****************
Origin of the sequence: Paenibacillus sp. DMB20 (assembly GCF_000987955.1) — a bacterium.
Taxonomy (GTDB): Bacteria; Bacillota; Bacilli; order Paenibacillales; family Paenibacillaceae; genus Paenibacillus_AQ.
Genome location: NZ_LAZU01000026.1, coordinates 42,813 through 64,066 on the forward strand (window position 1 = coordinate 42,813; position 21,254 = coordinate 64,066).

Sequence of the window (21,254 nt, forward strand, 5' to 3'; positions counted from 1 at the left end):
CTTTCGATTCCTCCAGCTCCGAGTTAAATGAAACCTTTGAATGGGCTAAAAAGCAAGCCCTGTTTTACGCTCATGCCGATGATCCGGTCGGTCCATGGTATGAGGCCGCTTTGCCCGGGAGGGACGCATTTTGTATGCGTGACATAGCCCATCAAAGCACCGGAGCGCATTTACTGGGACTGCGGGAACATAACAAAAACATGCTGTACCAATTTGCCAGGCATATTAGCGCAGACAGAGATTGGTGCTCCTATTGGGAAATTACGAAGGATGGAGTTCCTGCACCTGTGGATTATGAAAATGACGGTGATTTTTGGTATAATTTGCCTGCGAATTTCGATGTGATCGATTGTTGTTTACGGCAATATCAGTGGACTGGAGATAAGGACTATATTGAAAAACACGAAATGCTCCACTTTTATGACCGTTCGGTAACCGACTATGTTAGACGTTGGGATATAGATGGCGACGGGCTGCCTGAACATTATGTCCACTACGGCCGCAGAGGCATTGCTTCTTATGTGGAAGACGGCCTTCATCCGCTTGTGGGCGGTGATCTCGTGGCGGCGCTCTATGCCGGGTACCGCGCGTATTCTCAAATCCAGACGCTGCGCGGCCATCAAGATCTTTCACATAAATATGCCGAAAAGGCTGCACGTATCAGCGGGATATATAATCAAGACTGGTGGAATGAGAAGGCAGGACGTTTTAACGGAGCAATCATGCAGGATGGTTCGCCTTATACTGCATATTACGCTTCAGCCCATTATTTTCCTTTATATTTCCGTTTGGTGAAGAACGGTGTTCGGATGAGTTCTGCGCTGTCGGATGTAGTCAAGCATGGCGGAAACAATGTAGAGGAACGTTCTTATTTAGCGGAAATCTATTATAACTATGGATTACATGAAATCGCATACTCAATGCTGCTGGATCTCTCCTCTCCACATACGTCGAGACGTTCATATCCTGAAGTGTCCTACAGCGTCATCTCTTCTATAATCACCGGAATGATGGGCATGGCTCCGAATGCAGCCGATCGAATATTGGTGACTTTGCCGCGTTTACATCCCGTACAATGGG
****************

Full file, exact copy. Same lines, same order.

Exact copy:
Origin of the sequence: Paenibacillus sp. DMB20 (assembly GCF_000987955.1) — a bacterium.
Taxonomy (GTDB): Bacteria; Bacillota; Bacilli; order Paenibacillales; family Paenibacillaceae; genus Paenibacillus_AQ.
Genome location: NZ_LAZU01000026.1, coordinates 42,813 through 64,066 on the forward strand (window position 1 = coordinate 42,813; position 21,254 = coordinate 64,066).

Sequence of the window (21,254 nt, forward strand, 5' to 3'; positions counted from 1 at the left end):
CTTTCGATTCCTCCAGCTCCGAGTTAAATGAAACCTTTGAATGGGCTAAAAAGCAAGCCCTGTTTTACGCTCATGCCGATGATCCGGTCGGTCCATGGTATGAGGCCGCTTTGCCCGGGAGGGACGCATTTTGTATGCGTGACATAGCCCATCAAAGCACCGGAGCGCATTTACTGGGACTGCGGGAACATAACAAAAACATGCTGTACCAATTTGCCAGGCATATTAGCGCAGACAGAGATTGGTGCTCCTATTGGGAAATTACGAAGGATGGAGTTCCTGCACCTGTGGATTATGAAAATGACGGTGATTTTTGGTATAATTTGCCTGCGAATTTCGATGTGATCGATTGTTGTTTACGGCAATATCAGTGGACTGGAGATAAGGACTATATTGAAAAACACGAAATGCTCCACTTTTATGACCGTTCGGTAACCGACTATGTTAGACGTTGGGATATAGATGGCGACGGGCTGCCTGAACATTATGTCCACTACGGCCGCAGAGGCATTGCTTCTTATGTGGAAGACGGCCTTCATCCGCTTGTGGGCGGTGATCTCGTGGCGGCGCTCTATGCCGGGTACCGCGCGTATTCTCAAATCCAGACGCTGCGCGGCCATCAAGATCTTTCACATAAATATGCCGAAAAGGCTGCACGTATCAGCGGGATATATAATCAAGACTGGTGGAATGAGAAGGCAGGACGTTTTAACGGAGCAATCATGCAGGATGGTTCGCCTTATACTGCATATTACGCTTCAGCCCATTATTTTCCTTTATATTTCCGTTTGGTGAAGAACGGTGTTCGGATGAGTTCTGCGCTGTCGGATGTAGTCAAGCATGGCGGAAACAATGTAGAGGAACGTTCTTATTTAGCGGAAATCTATTATAACTATGGATTACATGAAATCGCATACTCAATGCTGCTGGATCTCTCCTCTCCACATACGTCGAGACGTTCATATCCTGAAGTGTCCTACAGCGTCATCTCTTCTATAATCACCGGAATGATGGGCATGGCTCCGAATGCAGCCGATCGAATATTGGTGACTTTGCCGCGTTTACATCCCGTACAATGGG